Since even the important Grant
literature offers a pilgrimage of reading such as few have leisure to undertake, those books most directly and compactly authentic or remunerative have been marked with a star.
Works of controversy are not included.
Several volumes, once conspicuous, are omitted because of their present trifling value.
It is impracticable to enumerate many documents,--Sumner
's speeches, for example,--essential though they be to the student.
and his campaigns.
By Henry Coppee
(New York, 1866: Charles B. Richardson
.) By far the best of the early military biographies.
With General Sheridan
's last campaign.
By a staff officer [F. C. Newhall
, 1866: J. B. Lippincott
most vivid story of the cavalry battles yet told.
III.* personal history of Ulysses S. Grant
By Albert D. Richardson
, 1868: American Publishing Company.) Full of anecdote and interest.
On the whole, better than either its contemporaries or its followers.
Military history of Ulysses S. Grant
By Adam Badeau
(New York, 1868-81: D. Appleton
& Co.) A pompous third-rate production, and untrustworthy.
V. The Virginia
campaign of ‘64 and ‘65.
By Andrew A. Humphreys
(New York, 1883: Charles Scribner
's Sons.) The admirable temper and ability of this book place it far above any military narrative thus far written in this country.
VI. * personal Memoirs of U. S Grant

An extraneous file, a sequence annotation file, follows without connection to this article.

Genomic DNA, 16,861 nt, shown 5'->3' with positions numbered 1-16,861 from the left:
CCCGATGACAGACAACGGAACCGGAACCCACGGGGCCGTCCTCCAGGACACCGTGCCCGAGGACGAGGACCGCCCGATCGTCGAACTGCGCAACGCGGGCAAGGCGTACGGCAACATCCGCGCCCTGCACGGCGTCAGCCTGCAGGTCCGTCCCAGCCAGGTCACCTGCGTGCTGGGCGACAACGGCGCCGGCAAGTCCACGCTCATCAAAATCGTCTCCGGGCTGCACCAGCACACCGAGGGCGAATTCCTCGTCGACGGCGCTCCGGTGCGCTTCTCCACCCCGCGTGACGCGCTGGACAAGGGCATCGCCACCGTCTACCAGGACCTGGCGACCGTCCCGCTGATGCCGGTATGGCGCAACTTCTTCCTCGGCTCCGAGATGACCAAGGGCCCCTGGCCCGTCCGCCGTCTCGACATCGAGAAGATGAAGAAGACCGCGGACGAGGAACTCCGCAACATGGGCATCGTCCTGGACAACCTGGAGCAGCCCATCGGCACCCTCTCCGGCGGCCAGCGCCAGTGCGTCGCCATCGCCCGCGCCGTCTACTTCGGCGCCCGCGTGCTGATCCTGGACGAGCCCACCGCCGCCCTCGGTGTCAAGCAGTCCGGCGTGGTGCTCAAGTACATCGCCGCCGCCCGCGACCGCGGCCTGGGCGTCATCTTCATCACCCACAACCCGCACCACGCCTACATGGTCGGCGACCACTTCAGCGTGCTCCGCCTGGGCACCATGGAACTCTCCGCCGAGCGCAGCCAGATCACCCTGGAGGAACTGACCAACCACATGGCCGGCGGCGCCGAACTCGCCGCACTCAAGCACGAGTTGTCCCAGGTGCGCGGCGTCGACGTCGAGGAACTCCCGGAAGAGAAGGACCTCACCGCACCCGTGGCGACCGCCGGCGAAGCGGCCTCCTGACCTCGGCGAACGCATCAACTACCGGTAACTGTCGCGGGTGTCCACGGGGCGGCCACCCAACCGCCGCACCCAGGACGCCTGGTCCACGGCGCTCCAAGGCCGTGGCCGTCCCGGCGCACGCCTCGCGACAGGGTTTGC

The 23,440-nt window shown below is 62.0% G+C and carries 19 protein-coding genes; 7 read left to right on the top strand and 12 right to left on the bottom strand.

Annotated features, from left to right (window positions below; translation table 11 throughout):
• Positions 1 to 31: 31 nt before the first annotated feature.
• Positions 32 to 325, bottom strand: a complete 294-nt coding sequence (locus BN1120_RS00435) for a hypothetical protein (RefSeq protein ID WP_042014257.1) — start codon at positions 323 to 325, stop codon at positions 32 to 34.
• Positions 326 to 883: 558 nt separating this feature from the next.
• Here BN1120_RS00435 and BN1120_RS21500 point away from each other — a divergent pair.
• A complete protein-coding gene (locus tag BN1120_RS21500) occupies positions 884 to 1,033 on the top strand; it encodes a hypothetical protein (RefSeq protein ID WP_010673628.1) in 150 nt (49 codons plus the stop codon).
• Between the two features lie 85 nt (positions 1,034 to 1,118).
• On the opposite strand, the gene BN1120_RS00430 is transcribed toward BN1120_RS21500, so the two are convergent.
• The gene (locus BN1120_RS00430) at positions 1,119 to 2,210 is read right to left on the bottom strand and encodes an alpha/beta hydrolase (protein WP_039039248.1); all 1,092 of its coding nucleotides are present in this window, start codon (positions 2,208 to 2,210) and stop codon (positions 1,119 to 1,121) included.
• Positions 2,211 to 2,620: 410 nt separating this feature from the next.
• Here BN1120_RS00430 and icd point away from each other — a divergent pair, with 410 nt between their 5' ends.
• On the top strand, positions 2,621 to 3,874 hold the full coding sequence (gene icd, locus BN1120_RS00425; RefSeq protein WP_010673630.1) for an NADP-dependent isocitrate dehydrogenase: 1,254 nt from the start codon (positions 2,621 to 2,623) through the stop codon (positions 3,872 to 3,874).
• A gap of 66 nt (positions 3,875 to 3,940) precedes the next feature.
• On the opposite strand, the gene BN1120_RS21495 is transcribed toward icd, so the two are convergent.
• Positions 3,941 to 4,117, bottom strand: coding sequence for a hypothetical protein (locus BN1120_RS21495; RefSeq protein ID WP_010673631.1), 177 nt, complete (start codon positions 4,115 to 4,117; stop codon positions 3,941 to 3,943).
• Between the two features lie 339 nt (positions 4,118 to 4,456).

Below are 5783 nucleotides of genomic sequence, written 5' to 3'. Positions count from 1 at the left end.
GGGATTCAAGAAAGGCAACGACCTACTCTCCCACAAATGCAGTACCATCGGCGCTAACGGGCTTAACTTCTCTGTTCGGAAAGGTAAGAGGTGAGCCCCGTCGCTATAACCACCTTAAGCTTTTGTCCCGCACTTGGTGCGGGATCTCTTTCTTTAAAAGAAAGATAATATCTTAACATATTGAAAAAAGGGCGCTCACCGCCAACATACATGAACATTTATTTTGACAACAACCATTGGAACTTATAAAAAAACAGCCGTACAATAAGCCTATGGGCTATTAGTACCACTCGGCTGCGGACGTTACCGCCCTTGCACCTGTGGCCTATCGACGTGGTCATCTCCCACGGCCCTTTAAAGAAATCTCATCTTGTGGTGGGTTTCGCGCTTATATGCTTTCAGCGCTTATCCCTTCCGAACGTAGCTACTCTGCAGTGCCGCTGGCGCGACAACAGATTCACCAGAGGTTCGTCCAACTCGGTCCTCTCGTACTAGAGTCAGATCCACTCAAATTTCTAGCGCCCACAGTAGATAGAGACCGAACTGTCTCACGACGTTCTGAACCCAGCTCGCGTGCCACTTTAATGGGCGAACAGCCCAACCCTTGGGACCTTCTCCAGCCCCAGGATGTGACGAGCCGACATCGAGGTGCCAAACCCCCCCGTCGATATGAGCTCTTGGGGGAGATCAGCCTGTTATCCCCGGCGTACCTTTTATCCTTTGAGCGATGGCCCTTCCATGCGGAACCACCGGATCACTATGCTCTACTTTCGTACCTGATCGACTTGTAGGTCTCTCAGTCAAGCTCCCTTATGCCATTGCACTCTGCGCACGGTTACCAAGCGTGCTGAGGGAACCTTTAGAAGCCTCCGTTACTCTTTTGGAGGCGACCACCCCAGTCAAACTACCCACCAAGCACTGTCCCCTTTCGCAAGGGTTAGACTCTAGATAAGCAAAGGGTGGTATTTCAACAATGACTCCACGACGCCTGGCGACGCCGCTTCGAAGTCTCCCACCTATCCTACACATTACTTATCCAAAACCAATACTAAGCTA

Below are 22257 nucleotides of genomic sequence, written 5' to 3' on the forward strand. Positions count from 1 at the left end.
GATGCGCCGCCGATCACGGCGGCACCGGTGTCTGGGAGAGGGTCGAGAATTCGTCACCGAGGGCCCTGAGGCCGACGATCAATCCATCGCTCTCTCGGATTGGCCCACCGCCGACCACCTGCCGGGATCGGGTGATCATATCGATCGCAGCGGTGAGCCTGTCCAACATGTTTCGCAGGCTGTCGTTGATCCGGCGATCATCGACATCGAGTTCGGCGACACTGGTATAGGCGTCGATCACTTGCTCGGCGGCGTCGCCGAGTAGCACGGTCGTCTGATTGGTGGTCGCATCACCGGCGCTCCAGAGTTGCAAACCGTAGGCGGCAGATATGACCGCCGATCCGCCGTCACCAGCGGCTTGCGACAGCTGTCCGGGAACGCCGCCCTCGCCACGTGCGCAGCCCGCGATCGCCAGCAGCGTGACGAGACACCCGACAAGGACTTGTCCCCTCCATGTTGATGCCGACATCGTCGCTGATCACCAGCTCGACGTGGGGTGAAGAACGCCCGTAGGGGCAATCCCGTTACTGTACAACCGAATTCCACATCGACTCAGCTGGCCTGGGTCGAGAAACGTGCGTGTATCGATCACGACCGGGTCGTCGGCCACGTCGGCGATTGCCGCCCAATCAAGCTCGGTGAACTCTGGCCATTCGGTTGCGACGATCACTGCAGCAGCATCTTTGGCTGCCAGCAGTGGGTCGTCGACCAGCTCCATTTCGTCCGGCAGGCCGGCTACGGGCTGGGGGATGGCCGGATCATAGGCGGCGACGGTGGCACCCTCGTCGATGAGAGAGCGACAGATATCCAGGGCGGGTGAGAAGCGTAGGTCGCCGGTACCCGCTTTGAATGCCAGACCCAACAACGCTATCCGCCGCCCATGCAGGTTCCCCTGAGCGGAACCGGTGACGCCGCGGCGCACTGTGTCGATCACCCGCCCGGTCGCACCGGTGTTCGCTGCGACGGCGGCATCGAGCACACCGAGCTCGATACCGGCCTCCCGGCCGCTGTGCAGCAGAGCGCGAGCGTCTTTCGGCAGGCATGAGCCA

1885-86: Charles L. Webster
& Co.; Century Company, 1895.) This great book has been already spoken of in the text.
With it should be read the Memoirs of Sherman
They make a trilogy that will outlast any criticism.
By Adam Badeau
. (Hartford, Conn.
, 1887: S. S. Scranton
& Co.) Contains much that is trivial, but much that is valuable.
By Henry Adams
The four last essays.
(New York, 1891: Charles Scribner
's Sons.) There is no better summary of pertinent political issues.
IX. Mr. Fish
and the Alabama
By J. C. B. Davis
and New York, 1893: Houghton
& Co.) Another excellent and absorbing summary.
X. the story of the Civil War
. By John Codman Ropes.
1894-98: G. P. Putnam
's Sons.) Unfinished.
The reader may always trust Mr. Ropes
' information, but not always his judgment.
History of the United States
from the Compromise of 1850.
By James Ford Rhodes
(New York, 1895-99: Harper Brothers.) Unfinished.
This work is steadily taking the features of a classic.
No writer of any period of our history combines so many gifts,--interest, weight, thoroughness, serenity.
the history of the last Quarter-Century in the United States
(1870-95). Volume I. By Elisha Benjamin Andrews
(New York, 1896: Charles Scribner
's Sons.) Entertaining, undigested, readable.
A good cartoon of the period.
XIII. * Campaigning with Grant
By General Horace Porter, Ll.D.
(New York, 1897: The Century Company.)
An engaging and charming book.
's personality is nowhere better drawn.
's-eye view of our Civil War. By Theodore Ayrault Dodge
and New York, 1897: Houghton
& Co.) As a book of quick reference, a table of contents, so to speak, the reader will find this of great help — as did the writer.
Battles and leaders of the Civil War
. Four volumes.
(New York, 1897: The Century Company.) This contains almost everything its title indicates, and is of permanent value.
XVI. * the Mississippi valley
in the Civil War
. By John Fiske
and New York, 1900: Houghton
& Co.) This is an essential book to read, and as delightful as it is necessary.